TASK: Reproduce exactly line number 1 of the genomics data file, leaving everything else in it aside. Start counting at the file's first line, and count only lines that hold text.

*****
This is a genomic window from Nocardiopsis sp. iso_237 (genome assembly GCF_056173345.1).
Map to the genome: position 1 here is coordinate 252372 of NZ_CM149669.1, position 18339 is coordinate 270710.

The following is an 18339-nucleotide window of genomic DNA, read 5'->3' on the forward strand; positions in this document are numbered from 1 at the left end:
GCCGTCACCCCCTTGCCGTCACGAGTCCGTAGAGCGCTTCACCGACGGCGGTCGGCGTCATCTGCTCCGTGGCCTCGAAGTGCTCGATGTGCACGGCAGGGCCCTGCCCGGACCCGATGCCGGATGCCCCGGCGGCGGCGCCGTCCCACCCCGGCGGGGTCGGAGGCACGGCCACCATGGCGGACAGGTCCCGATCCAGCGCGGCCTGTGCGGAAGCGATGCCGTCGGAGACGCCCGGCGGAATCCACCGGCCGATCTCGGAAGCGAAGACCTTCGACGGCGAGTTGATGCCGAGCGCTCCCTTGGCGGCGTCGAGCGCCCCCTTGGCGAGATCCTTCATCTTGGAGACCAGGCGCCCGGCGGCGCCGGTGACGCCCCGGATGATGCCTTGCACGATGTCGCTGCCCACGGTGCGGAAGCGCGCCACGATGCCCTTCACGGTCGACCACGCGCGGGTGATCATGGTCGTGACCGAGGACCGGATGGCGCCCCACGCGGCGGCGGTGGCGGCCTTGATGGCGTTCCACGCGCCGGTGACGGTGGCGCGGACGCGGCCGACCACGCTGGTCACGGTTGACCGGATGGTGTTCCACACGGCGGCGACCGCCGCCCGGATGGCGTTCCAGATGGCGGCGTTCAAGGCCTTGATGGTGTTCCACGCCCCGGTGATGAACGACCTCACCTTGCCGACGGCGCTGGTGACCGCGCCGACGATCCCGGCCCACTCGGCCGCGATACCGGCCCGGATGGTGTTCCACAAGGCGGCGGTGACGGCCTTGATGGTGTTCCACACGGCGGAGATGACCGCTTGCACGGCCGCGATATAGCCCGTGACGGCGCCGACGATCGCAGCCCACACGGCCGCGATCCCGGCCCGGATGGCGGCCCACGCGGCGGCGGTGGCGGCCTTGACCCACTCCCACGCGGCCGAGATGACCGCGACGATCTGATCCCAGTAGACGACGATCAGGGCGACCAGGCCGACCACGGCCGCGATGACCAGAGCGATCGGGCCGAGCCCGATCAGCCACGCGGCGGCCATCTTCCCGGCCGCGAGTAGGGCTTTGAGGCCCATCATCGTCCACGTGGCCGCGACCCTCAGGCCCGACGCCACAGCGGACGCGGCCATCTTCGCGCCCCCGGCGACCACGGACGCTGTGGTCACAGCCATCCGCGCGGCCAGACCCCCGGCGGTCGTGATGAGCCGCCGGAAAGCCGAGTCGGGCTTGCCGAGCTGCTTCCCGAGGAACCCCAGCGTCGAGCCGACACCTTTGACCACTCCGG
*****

This is a genomic window from Nocardiopsis sp. iso_237 (genome assembly GCF_056173345.1).